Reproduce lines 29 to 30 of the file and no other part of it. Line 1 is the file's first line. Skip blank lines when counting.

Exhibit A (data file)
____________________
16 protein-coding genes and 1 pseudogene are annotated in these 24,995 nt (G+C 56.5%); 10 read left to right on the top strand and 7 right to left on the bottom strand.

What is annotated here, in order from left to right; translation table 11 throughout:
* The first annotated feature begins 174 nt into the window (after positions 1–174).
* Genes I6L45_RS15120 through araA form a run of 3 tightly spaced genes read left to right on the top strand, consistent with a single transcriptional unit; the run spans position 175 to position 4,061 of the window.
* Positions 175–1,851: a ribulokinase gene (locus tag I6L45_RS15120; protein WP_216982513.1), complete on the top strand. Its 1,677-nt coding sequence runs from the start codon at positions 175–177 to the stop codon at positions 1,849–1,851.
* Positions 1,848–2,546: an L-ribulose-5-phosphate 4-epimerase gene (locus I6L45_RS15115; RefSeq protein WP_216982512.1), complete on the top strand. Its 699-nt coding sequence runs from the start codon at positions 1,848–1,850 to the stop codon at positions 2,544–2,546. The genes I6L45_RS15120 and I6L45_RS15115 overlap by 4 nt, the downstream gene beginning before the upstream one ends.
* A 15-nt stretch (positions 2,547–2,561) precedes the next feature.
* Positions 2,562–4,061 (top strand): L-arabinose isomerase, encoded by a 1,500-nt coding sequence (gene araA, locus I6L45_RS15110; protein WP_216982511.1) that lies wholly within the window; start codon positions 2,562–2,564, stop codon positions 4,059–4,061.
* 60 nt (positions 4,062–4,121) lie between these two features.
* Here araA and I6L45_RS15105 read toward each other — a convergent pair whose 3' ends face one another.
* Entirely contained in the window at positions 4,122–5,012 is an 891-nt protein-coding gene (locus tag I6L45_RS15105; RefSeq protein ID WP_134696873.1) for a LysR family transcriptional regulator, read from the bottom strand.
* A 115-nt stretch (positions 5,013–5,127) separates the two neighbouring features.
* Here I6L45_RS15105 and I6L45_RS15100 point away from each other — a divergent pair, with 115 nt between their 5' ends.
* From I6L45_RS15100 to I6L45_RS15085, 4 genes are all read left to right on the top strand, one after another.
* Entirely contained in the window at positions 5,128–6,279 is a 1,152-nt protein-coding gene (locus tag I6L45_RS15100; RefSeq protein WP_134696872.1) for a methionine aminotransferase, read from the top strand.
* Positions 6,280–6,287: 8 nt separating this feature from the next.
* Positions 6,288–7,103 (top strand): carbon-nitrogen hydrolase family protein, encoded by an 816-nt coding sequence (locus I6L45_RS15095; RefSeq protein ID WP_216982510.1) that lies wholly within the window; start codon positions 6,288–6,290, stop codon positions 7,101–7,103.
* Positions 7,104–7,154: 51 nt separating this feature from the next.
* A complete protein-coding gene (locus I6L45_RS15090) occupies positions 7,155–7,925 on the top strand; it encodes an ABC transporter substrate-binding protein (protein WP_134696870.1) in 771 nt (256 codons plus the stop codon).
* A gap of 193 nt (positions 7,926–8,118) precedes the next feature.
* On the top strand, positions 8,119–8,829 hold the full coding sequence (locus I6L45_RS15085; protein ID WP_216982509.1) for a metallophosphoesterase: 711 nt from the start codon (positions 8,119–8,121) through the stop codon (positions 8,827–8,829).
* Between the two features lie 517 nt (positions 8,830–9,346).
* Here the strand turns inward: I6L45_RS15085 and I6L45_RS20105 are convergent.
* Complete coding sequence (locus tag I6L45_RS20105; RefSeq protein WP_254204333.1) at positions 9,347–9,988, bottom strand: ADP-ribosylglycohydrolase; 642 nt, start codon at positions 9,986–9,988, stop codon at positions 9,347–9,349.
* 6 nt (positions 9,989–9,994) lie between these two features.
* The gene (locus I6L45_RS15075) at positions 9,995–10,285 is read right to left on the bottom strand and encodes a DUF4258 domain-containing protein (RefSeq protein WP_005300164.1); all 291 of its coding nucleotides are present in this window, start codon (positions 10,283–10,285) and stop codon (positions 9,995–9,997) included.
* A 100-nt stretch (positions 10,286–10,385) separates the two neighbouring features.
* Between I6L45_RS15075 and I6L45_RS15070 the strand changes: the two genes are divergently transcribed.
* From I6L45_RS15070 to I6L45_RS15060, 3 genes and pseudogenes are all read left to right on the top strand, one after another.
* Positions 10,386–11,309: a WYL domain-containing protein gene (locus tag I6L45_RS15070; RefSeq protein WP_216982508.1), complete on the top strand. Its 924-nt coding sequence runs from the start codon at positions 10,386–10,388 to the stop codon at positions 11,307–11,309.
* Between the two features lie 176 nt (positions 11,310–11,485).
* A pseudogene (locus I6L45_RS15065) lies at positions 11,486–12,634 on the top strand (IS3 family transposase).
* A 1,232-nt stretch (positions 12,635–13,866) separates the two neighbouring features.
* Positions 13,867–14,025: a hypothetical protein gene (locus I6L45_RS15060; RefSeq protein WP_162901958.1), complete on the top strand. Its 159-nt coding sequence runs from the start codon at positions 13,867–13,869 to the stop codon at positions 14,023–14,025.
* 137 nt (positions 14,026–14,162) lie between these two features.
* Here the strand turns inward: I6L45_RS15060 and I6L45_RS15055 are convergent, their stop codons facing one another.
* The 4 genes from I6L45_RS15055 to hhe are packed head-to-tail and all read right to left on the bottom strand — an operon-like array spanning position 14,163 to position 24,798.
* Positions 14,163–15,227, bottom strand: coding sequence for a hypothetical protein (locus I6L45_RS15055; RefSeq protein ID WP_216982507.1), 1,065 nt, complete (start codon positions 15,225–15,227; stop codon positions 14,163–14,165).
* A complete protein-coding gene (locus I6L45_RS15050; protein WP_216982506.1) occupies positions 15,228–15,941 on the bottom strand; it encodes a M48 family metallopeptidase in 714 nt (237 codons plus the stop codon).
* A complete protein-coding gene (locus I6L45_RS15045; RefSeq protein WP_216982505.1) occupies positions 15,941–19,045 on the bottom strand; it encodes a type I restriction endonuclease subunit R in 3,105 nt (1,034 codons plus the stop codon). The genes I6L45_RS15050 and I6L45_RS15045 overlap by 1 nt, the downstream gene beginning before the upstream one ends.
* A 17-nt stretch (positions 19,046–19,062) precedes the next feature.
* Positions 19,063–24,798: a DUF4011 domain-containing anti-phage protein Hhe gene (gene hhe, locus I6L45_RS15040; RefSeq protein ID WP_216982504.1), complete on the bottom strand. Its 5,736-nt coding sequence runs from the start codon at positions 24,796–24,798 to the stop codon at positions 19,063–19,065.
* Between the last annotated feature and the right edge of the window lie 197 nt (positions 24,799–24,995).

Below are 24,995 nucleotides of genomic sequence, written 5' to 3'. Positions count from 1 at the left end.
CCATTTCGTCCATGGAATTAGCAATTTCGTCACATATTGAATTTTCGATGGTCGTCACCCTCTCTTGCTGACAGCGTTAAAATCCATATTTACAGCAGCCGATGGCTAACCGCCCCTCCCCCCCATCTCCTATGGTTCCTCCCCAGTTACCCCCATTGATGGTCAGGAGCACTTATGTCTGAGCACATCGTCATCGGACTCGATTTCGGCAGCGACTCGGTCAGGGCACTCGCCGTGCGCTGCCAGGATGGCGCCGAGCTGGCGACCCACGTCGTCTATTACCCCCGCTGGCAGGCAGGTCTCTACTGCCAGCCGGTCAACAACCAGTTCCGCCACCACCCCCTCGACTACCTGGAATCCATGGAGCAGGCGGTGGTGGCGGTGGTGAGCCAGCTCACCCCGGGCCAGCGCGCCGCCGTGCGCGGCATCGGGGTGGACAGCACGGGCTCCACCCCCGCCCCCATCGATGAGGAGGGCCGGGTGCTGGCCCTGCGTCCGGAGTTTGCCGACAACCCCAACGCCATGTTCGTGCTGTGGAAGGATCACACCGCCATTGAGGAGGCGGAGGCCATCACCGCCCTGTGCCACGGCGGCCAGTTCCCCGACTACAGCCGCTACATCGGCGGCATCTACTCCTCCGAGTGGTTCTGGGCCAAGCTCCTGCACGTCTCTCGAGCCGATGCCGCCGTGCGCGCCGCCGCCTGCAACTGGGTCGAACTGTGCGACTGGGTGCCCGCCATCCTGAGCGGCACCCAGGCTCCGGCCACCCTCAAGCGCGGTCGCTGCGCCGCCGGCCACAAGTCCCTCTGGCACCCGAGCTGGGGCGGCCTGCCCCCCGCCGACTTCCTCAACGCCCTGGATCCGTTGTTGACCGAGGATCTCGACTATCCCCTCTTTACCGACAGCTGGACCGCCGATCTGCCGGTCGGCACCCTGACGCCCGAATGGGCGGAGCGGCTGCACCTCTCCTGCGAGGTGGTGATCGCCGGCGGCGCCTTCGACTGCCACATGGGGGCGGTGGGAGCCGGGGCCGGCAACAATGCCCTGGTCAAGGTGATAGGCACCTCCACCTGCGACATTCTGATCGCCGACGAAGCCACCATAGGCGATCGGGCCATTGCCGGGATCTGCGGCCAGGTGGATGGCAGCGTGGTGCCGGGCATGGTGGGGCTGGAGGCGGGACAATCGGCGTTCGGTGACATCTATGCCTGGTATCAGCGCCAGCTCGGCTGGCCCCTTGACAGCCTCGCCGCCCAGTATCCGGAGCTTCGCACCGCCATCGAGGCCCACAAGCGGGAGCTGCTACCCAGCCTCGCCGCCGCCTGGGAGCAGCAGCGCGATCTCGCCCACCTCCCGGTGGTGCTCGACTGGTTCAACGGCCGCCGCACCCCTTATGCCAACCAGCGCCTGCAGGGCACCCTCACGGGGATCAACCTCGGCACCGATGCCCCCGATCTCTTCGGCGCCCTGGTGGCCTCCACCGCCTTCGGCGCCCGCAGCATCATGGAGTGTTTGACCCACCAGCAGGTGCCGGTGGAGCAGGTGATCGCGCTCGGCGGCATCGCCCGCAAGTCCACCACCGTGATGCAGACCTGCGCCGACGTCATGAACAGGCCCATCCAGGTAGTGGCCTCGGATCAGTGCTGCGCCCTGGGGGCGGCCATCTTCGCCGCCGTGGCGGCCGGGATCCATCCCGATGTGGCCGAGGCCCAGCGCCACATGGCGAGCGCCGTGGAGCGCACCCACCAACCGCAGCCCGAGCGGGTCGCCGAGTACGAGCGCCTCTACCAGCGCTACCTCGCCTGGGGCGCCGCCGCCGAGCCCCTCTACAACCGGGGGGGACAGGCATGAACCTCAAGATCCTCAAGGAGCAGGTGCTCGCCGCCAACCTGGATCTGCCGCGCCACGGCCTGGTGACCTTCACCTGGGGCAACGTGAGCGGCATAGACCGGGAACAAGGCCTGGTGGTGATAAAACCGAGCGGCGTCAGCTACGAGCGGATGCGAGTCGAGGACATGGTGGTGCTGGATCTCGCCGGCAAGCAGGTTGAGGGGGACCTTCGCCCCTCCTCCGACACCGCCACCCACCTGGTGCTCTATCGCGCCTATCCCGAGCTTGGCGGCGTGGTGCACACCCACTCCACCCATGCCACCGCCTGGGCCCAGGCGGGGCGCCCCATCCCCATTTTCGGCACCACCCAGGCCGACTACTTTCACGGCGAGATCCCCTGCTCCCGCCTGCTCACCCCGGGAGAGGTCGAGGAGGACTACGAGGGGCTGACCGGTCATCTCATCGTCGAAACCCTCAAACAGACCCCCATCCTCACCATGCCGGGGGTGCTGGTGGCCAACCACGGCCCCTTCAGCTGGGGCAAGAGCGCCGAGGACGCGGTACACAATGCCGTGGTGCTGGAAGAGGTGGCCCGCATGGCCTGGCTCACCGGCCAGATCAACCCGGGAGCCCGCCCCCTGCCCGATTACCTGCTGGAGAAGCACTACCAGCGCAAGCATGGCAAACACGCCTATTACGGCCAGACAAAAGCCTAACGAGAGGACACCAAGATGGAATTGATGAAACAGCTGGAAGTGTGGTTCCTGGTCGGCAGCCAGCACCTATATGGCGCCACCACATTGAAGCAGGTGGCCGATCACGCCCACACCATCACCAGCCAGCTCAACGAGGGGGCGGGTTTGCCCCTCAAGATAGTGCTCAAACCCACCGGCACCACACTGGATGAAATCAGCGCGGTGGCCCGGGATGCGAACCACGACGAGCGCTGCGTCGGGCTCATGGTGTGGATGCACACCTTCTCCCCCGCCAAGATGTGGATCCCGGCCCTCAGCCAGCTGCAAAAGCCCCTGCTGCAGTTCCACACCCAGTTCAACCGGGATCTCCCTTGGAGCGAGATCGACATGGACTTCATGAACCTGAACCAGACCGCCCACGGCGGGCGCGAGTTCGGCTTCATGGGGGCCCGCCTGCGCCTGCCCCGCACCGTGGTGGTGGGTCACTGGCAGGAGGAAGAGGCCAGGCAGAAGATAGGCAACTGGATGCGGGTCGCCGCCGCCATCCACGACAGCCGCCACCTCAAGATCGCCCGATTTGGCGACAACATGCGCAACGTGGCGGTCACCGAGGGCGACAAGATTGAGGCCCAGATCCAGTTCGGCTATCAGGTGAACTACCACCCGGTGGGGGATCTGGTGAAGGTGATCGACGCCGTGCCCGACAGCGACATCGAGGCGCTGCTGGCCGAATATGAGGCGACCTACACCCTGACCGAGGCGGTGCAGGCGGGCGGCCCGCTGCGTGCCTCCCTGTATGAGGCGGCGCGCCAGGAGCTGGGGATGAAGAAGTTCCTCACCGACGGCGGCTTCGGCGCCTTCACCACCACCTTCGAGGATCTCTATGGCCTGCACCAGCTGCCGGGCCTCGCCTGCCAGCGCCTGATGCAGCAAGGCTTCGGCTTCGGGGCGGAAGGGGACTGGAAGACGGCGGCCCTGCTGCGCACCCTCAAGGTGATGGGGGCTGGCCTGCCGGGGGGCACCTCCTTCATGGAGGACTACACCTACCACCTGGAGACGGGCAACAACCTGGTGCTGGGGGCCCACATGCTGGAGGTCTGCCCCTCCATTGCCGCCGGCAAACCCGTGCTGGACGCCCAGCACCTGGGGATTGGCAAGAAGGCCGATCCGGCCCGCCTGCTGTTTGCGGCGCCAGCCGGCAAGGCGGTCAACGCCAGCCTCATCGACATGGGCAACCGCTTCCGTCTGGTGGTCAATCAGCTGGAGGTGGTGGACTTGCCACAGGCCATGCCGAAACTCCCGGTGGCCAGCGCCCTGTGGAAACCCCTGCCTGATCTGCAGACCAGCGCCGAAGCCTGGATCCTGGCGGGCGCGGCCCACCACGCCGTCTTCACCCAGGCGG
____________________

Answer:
* From I6L45_RS15070 to I6L45_RS15060, 3 genes and pseudogenes are all read left to right on the top strand, one after another.
* Positions 10,386–11,309: a WYL domain-containing protein gene (locus tag I6L45_RS15070; RefSeq protein WP_216982508.1), complete on the top strand. Its 924-nt coding sequence runs from the start codon at positions 10,386–10,388 to the stop codon at positions 11,307–11,309.